Northeast Utilities to Outsource IT Jobs

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    NEWSLETTERS

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    Northeast Utilities, the parent company of Connecticut Light & Power and Yankee Gas among others, plans to outsource about half of information technology department and consolidate facilities in Connecticut, Massachusetts and New Hampshire.

    That is not sitting well with House Majority Leader Joe Aresimowicz, who represents Berlin, which is home to CL&P's offices, and Southington.

    “I'm disappointed, and quite frankly, disgusted that NU is slashing good-paying Connecticut jobs. I can see it now—this will probably result in top executives receiving bonuses while middle class families suffer. We cannot accept this as business as usual,” Aresimowicz said.

    Northeast Utilities, which employs about 400 information technology employees, plans to retain about half of them and said the transition is expected to begin in November and continue through June 2014

    "We spent a great deal of time over the last year studying our combined, post-merger IT department and determined we had two very distinct business models - neither of which was best practice when compared with current IT models.  In order to meet customer expectations and deliver the latest IT solutions, we have designed one integrated, forward-looking, technology-savvy organization," a statement from Northeast Utilities says.

    In the wake of massive power outages during storms in recent years, Attorney General George Jepsen and Consumer Counsel Elin Swanson Katz are watching how the merger will impact consumers and they have asked state regulators to look into the impact the plan to outsource jobs would have on the company’s major storm outage readiness, response and communication.

    “While not unexpected, the changes NU announced today are very significant and will severely impact those Connecticut families that are ultimately affected by the planned staff reductions. The Office of the Attorney General and the Office of Consumer Counsel have already asked the state Public Utilities Regulatory Authority to fully review the effect that outsourcing of information technology jobs could have on the company’s major storm outage readiness, response and communication as well as the company’s compliance with the approved merger agreement” Jepsen and Katz said in a statement.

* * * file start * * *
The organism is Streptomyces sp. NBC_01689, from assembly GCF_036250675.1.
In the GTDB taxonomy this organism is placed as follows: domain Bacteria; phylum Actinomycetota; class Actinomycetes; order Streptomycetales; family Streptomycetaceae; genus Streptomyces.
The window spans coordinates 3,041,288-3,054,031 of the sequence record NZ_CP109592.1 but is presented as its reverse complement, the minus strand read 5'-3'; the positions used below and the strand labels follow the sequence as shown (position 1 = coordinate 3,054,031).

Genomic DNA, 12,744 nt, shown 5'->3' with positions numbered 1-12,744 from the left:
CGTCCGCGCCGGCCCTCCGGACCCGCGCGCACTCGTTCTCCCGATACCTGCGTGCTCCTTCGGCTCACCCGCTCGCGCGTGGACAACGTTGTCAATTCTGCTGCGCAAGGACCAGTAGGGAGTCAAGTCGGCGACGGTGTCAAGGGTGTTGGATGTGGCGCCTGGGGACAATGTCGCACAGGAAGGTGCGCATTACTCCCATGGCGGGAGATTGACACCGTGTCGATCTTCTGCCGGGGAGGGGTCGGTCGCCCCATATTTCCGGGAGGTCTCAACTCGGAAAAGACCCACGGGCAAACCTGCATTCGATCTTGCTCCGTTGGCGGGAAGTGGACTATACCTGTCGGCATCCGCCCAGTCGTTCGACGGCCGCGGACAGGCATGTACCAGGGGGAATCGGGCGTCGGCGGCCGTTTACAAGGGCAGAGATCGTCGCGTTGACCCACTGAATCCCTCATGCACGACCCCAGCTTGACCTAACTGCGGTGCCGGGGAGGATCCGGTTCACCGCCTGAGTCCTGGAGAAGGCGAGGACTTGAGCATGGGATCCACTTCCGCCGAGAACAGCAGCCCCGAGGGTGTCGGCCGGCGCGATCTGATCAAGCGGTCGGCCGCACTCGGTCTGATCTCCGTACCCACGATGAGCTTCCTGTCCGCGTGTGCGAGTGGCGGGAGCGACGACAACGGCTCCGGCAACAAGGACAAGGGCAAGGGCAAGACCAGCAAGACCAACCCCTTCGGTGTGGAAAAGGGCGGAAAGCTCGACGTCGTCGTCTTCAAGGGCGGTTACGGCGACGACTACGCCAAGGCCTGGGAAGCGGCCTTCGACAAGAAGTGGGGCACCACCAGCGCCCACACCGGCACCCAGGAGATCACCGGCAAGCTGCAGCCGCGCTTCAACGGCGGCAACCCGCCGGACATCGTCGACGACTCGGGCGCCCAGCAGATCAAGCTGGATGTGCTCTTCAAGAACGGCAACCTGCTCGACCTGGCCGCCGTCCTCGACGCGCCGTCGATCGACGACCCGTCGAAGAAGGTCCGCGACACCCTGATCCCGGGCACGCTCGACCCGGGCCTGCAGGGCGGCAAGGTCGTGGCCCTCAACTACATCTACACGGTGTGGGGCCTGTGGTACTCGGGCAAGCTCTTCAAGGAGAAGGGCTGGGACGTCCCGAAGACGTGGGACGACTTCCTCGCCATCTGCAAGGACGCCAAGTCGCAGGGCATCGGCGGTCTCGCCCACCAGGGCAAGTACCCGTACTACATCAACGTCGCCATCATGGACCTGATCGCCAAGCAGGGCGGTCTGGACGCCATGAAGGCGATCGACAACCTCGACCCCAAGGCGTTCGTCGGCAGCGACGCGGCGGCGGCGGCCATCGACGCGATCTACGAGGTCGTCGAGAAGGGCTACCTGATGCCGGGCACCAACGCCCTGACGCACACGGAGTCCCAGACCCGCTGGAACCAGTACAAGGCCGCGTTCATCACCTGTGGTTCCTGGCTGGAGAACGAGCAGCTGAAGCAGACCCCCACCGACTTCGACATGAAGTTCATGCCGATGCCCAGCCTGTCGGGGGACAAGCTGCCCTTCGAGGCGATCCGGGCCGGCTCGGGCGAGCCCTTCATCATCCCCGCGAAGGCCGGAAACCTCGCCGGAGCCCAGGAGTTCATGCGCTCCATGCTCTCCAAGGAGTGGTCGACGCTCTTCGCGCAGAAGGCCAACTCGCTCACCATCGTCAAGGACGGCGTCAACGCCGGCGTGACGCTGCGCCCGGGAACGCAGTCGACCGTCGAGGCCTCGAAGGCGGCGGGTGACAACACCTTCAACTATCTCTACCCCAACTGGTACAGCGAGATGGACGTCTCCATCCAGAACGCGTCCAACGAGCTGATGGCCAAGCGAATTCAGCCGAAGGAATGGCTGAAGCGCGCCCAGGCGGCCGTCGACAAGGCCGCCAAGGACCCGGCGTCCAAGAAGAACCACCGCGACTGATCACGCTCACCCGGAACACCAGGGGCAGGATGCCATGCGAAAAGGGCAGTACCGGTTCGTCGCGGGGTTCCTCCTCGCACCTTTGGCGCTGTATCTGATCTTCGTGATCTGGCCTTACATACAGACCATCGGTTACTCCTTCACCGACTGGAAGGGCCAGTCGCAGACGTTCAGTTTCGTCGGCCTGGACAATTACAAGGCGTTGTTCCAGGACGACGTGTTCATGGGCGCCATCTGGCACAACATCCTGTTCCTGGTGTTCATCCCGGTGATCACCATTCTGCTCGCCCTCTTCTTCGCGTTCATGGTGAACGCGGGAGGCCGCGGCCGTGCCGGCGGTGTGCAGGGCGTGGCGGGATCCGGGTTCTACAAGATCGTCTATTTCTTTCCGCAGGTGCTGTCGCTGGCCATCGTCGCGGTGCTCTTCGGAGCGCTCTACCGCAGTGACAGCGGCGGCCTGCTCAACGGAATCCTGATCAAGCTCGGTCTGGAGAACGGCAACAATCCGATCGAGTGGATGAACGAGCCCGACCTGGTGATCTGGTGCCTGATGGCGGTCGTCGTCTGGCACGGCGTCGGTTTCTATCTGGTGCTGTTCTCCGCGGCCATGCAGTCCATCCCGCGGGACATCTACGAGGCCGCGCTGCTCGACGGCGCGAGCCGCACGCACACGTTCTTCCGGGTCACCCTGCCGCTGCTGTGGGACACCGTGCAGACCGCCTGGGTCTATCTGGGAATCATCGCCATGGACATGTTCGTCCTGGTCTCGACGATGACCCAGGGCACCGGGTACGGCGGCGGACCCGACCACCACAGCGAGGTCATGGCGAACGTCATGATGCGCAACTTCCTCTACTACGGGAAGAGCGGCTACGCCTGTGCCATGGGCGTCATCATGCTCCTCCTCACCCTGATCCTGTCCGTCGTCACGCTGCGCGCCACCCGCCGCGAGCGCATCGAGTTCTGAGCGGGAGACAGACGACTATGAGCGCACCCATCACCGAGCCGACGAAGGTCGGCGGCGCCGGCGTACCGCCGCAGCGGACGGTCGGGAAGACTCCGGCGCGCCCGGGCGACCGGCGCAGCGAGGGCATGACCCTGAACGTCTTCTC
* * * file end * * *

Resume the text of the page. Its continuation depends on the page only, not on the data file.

NU company said it is working with “strategic business partners” to help do the rest of the work, “the majority of which will still be conducted locally.” 

    Northeast Utilities said the vendors the company is working with are leading, global IT firms based in India: Infosys and TCS Consulting.  

    About 40 of the people impacted by the outsourcing will be re-hired by the external vendors and still work at NU facilities.  

    Northeast Utilities said it is offering IT employees a voluntary separation package.

    “We remain deeply committed to the terms included in the merger agreement, and we will continue to monitor this situation to ensure that Connecticut is not ultimately disproportionately affected,” Jepsen and Katz said. “Additionally, we will work to ensure that anticipated cost savings arising from outsourcing and consolidation are reflected in lower rates to consumers in the 2014 rate case. While the full impact of today’s announcement will likely not be known for several months, these changes make it even more critical that PURA take a close look at NU’s manner of operations in Connecticut.”
     

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